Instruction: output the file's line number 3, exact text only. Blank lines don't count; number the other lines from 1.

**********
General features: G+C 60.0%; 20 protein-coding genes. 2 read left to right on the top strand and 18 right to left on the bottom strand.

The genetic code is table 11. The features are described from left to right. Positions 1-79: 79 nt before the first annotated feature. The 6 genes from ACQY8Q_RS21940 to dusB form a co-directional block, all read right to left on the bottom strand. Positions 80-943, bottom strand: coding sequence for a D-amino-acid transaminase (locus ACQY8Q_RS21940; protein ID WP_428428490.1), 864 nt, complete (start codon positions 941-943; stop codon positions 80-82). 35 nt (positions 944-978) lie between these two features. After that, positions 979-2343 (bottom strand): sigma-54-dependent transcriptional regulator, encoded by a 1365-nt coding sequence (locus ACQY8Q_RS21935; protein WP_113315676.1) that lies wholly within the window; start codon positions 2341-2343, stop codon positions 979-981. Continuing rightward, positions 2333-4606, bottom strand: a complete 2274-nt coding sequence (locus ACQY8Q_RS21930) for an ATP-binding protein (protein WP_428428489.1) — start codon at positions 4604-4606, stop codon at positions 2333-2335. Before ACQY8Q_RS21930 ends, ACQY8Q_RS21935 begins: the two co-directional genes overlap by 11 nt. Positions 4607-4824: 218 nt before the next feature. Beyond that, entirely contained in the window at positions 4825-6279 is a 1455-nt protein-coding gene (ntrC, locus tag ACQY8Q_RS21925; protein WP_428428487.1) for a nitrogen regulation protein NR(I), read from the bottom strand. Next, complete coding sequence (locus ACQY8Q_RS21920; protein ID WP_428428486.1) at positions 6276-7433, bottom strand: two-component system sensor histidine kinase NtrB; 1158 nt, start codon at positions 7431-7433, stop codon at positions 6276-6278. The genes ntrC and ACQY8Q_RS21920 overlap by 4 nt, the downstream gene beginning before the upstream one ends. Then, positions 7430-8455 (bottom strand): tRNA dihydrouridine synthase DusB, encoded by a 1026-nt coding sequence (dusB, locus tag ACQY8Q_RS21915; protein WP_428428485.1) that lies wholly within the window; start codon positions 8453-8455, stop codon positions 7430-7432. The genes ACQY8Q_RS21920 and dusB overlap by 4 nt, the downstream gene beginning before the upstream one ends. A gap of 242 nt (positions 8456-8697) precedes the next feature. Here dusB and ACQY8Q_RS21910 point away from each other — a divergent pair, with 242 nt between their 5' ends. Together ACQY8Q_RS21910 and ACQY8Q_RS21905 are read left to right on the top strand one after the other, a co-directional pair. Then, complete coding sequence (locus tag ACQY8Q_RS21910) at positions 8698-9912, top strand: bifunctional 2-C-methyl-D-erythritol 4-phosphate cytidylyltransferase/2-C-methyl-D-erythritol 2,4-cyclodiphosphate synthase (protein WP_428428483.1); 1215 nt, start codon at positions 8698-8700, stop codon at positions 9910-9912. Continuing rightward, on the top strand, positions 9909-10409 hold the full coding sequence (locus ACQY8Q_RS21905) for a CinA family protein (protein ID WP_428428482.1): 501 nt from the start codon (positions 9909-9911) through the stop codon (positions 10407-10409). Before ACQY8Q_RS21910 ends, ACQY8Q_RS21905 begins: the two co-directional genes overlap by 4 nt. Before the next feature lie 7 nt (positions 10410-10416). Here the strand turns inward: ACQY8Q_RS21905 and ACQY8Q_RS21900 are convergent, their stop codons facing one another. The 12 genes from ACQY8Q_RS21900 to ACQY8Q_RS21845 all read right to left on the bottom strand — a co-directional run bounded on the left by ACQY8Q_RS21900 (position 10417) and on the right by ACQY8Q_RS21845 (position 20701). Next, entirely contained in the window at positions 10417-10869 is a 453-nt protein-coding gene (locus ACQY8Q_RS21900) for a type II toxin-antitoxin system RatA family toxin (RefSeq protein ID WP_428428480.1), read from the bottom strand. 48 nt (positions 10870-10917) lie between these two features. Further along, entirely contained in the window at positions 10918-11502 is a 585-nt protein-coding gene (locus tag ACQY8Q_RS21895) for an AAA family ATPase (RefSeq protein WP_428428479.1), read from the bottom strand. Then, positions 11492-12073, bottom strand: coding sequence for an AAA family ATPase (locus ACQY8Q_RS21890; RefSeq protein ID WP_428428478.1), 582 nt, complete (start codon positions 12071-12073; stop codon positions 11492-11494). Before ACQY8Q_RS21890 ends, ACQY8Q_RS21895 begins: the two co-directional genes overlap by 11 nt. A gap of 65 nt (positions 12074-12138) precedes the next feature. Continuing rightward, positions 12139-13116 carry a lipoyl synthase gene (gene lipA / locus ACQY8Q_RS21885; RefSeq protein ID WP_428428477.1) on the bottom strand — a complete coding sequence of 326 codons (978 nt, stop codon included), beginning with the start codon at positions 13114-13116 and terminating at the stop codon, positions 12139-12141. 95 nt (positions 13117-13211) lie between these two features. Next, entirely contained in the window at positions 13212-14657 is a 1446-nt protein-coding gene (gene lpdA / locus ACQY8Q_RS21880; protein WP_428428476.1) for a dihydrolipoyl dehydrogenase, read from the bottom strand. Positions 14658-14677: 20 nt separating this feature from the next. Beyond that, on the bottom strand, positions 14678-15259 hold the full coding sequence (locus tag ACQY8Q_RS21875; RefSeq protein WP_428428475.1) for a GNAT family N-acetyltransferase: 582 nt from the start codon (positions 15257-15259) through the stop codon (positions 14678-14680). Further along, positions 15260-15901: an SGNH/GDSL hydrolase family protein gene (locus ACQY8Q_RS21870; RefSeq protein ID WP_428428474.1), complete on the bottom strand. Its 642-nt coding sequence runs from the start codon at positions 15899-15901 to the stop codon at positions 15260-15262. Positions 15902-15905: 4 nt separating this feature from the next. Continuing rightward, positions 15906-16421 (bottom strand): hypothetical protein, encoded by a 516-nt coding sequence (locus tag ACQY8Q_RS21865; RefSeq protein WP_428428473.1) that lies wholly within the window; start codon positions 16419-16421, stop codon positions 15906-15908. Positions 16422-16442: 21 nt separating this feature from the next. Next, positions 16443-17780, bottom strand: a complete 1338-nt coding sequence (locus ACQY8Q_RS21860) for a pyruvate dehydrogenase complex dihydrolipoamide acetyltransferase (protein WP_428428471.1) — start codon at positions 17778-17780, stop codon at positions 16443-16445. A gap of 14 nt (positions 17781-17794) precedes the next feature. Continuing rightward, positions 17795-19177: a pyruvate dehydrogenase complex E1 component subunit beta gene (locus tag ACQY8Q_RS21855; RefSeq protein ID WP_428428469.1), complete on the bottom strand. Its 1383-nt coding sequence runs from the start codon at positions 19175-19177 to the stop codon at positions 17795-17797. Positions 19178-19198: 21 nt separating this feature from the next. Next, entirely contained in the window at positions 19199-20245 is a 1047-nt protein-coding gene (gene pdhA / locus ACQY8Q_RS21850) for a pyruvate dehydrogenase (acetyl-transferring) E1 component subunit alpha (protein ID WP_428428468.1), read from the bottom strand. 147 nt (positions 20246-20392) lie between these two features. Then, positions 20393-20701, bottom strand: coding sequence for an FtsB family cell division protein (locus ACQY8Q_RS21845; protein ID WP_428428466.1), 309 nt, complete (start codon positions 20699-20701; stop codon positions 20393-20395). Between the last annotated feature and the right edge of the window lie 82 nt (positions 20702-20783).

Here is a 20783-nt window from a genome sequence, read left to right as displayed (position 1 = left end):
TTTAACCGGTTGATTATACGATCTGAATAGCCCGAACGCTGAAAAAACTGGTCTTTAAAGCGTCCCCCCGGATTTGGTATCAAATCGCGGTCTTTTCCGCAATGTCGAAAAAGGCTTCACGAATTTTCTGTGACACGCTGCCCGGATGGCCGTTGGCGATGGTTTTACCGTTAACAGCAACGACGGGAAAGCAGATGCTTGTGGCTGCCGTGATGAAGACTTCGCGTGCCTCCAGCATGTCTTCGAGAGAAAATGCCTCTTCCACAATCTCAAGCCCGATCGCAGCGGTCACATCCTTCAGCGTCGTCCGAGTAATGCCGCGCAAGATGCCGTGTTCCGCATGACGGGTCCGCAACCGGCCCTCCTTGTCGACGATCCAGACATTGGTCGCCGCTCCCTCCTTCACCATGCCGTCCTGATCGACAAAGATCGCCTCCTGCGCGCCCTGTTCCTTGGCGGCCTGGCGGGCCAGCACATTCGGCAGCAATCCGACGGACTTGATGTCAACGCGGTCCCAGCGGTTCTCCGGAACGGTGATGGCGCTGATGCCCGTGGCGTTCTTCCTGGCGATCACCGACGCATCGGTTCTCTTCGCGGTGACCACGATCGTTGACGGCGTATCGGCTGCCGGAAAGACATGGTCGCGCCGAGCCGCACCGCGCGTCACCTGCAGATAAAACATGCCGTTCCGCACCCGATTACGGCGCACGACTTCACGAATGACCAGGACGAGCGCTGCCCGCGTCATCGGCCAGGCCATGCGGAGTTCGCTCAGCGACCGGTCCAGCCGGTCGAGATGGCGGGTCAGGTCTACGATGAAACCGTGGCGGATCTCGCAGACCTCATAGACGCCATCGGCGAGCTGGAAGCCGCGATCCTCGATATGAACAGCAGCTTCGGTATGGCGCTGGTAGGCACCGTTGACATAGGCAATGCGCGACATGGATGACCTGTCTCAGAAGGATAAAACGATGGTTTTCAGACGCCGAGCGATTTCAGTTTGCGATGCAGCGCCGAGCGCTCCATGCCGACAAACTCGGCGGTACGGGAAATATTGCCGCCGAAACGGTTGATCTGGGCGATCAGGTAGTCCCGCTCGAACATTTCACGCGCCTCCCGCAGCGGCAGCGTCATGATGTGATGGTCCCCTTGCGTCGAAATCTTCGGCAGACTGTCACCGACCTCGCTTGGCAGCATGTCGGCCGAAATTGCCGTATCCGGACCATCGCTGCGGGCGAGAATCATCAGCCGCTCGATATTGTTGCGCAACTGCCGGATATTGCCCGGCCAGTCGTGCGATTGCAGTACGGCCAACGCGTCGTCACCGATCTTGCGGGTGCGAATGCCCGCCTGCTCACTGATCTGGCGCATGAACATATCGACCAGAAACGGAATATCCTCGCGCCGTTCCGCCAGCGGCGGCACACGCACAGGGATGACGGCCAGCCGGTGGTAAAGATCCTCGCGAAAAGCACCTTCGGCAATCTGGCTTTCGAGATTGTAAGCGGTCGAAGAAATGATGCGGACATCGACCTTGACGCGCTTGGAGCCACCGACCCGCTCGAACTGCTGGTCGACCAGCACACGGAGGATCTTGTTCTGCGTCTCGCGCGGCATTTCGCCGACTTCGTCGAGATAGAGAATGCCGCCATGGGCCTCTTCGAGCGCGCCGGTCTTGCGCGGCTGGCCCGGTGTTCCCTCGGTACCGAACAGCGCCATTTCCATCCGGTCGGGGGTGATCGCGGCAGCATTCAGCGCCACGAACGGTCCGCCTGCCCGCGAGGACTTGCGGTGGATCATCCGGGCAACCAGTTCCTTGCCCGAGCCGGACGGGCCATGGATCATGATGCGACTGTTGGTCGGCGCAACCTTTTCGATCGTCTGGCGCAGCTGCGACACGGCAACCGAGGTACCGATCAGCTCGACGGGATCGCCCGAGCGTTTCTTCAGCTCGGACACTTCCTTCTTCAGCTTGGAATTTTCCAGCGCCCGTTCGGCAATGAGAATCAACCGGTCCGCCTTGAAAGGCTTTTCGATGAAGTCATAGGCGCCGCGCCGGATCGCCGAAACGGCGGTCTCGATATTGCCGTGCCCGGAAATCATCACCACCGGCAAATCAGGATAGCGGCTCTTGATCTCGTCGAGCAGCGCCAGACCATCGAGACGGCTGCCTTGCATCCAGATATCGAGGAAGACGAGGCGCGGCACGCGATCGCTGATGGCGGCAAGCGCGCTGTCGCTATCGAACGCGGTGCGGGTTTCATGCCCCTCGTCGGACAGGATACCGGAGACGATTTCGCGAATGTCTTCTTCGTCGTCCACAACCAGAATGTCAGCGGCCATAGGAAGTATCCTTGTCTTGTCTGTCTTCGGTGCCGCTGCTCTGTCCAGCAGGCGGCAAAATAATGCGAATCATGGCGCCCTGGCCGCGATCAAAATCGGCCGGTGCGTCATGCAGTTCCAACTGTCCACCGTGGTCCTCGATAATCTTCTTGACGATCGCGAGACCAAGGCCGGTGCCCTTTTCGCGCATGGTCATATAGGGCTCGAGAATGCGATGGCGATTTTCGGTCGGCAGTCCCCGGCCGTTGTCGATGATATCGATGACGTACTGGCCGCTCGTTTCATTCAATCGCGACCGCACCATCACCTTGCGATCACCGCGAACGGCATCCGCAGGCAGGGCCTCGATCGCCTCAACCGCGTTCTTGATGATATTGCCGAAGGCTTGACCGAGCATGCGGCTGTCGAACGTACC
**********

Here is a 20783-nt window from a genome sequence, read left to right as displayed (position 1 = left end):